This small stand in a large shopping mall serves completely vegan snacks and drinks! Anahata Fine Food focuses on tasty, clean (e.g. no added sugars) food which does not harm the environment & its inhabitants. Sounds good to me!
You can find coffee with several milk alternatives here, vegan milk shakes, smoothies, etc. Food-wise they offer sandwiches, lavash with hummus and tofu and the like. There’s also sugar-free/naturally-sweetened pastries like chocolate and cake.
I tried a coffee with soy milk, a chocolate and a piece of ginger cake. The cake was not very ginger-y, I have to say. It was sweetened with dried fruits, such as figs, and also contained nuts. The coffee was made Turkish style, which I noticed is common around these parts. The chocolate was good, a bit too dark for me personally!
Anahata fine food is focused mostly on take-out, but there are a few tables to sit as well. A great place for a quick snack or coffee!
!! 2019 update. I went to another location of Pan Karpat, and I was told the vereneki are not vegan (anymore). The deruny can be made without egg upon request, but the standard version is not vegan.
If you follow me on Instagram (also called goingoutvegan, if you want to take a look) you may have noticed I have recently visited Kyiv. Contrary to what people might think, there are a lot of opportunities to eat vegan! For my dear readers I have taken it upon myself to sample as much food as I possibly could, so expect some reviews in the weeks to come 🙂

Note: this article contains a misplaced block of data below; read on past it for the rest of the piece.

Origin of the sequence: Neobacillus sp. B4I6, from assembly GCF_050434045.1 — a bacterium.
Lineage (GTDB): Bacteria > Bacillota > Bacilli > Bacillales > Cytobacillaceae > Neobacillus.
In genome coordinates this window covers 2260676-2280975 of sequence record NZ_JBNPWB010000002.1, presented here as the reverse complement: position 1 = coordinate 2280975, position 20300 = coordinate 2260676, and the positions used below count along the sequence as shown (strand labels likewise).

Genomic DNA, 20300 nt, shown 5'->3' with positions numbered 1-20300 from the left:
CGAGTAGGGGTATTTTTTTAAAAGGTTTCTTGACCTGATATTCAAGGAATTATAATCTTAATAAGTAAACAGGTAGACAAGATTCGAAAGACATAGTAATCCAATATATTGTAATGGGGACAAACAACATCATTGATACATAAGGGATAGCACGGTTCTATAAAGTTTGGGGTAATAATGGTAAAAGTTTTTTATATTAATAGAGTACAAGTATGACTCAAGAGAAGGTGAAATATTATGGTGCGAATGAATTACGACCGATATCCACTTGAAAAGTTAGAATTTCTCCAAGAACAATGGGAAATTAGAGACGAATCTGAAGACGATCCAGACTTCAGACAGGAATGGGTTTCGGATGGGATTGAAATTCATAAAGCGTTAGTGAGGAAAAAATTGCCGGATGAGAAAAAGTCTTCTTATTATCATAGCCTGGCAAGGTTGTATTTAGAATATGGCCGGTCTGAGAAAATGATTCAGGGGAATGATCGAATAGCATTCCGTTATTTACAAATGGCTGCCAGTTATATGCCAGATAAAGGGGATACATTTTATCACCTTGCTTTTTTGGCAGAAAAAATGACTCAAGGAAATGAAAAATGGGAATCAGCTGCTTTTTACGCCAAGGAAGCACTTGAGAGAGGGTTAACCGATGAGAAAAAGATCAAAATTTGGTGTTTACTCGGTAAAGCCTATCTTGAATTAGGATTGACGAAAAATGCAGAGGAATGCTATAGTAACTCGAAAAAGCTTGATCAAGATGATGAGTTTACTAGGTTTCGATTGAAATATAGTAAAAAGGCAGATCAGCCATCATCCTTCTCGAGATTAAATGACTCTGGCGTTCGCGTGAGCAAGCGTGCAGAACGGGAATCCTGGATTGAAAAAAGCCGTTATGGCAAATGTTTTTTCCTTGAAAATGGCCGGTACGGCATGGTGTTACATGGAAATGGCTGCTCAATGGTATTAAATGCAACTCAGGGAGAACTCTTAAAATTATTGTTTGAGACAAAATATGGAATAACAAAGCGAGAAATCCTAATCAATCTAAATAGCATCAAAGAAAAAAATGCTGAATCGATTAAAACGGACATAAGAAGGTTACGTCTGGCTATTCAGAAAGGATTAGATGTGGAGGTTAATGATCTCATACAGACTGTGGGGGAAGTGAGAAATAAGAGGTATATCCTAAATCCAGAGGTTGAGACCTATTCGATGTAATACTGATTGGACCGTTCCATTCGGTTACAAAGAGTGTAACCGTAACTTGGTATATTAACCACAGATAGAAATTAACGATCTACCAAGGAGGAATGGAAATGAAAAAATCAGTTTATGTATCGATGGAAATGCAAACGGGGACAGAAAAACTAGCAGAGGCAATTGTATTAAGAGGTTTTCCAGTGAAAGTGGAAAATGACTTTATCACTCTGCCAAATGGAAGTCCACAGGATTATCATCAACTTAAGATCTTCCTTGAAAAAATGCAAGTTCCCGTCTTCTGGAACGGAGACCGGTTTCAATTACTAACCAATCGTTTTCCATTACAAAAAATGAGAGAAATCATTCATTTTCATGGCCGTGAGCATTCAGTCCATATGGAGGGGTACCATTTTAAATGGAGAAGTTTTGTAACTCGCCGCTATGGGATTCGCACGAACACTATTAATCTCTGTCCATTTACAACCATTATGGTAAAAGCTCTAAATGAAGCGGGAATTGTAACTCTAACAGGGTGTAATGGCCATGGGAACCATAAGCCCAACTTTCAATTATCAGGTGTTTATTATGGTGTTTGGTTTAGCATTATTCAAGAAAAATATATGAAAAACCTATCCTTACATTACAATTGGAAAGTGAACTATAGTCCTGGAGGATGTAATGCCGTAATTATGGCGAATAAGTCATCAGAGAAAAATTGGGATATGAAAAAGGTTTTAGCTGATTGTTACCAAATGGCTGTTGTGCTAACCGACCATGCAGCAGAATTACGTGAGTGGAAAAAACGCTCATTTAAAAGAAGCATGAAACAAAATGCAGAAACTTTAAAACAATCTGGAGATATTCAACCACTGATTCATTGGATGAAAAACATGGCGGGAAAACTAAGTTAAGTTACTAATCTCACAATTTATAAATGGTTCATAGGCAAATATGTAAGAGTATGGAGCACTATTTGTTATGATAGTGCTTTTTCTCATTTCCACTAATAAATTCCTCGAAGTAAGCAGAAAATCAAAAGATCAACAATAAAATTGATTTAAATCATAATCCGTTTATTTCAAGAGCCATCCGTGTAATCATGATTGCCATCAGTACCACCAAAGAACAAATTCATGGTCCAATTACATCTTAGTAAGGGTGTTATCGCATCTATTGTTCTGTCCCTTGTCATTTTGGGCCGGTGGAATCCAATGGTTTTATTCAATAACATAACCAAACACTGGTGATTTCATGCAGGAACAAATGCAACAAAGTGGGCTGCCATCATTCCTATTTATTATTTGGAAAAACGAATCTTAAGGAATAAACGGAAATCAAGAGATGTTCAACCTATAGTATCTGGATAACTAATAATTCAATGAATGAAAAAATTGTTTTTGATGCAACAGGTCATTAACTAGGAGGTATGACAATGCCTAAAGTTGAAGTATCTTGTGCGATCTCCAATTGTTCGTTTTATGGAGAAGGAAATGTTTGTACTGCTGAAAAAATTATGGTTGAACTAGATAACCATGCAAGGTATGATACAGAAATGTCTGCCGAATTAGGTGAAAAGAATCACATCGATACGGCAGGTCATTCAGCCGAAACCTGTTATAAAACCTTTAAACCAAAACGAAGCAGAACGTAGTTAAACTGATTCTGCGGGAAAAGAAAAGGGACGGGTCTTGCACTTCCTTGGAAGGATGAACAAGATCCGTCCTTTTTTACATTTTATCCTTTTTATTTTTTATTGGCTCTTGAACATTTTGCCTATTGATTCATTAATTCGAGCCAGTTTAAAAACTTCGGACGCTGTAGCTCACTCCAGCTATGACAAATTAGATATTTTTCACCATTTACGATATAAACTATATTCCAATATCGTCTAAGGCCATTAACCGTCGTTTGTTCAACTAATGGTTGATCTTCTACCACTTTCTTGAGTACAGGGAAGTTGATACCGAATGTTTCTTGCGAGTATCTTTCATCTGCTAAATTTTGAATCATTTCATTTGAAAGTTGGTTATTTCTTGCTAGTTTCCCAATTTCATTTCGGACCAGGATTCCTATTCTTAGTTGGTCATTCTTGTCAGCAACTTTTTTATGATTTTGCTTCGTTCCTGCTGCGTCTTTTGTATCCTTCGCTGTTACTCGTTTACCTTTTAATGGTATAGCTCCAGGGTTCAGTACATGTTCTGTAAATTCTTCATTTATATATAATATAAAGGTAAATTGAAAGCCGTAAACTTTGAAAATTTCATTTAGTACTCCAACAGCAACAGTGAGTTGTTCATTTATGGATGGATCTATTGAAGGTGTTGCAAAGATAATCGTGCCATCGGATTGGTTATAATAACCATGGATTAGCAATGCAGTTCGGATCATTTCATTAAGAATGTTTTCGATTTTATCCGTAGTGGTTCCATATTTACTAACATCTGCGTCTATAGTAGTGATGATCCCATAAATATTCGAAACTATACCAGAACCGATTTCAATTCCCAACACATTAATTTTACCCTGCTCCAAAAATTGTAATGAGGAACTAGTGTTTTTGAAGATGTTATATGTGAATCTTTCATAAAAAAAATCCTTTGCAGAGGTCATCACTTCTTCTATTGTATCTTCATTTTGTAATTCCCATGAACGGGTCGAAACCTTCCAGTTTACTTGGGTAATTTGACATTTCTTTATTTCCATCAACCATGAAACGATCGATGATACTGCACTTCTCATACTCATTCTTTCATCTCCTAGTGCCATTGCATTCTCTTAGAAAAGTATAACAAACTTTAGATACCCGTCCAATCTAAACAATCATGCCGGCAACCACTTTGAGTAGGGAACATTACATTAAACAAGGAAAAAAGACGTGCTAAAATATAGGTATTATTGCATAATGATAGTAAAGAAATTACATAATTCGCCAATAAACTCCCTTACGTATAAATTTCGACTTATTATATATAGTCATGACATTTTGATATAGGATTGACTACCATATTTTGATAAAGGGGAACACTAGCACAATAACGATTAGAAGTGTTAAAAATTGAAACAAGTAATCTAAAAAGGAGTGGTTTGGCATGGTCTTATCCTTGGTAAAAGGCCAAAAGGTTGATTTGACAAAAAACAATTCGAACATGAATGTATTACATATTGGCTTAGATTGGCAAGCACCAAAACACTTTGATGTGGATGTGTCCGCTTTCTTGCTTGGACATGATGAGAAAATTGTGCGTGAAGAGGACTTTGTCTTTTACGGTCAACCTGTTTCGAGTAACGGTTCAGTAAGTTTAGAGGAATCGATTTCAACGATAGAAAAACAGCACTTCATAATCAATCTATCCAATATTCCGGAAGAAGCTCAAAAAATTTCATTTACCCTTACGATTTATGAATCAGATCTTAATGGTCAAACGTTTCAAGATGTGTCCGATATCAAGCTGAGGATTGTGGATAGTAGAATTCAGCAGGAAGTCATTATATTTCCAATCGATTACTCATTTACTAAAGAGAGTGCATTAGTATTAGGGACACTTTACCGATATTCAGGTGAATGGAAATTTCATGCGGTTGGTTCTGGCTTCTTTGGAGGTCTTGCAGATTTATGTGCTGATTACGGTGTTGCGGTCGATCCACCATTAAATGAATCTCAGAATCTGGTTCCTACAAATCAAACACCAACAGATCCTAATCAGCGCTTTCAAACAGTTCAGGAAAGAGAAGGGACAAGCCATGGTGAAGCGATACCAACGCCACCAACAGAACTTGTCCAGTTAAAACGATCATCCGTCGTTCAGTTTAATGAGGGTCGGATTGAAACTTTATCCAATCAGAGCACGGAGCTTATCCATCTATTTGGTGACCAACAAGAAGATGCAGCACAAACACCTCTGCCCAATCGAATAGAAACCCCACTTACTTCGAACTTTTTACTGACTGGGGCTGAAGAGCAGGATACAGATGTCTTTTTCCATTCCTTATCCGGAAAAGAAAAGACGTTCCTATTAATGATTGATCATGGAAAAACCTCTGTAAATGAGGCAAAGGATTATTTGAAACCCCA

Let’s start with a traditional Ukrainian restaurant: Pan Karpat. This is a chain of Carpathian restaurants. They serve a lot of Ukrainian staples, like borscht (beet soup), vareniki (dumplings with filling), and of course potatoes and meat in varying forms. The menu is both in Ukrainian and English. We wanted to try several different dishes, so we had grilled vegetables, vareniki with potatoes and deruny (“potato pancakes”).
Vareniki are not always vegan, they are sometimes made with kefir or egg. However, the potato-stuffed vareniki at Pan Karpat are vegan! They can be served with a few different sauces (like mushroom sauce) for a small surcharge, but none of the sauces are vegan. We also got some grilled vegetables, served on a bed of dough. They were tasty, but maybe a bit oily.
There is also a large version of the deruny, which has egg, but the small ones are vegan. They were nice and crispy, but needed some salt. Normally sour cream would be served with everything, as per Ukrainian tradition.
Also for dessert there was a vegan option: vareniki with cherries. They were just a bit sour, not too sweet. I really like them!
Drink-wise, apart from the usual suspects like coffee, the menu contains several interesting drinks like Carpathian teas, Georgian and Ukrainian wines, and local non-alcoholic speciality drinks. Initially I was mostly interested in trying the uzvar, which is a stewed fruit drink, but the one served at Pan Karpat contains honey. We opted for the kompot (https://en.wikipedia.org/wiki/Kompot) which is similar but not honey-sweetened. After we had some Carpathian tea.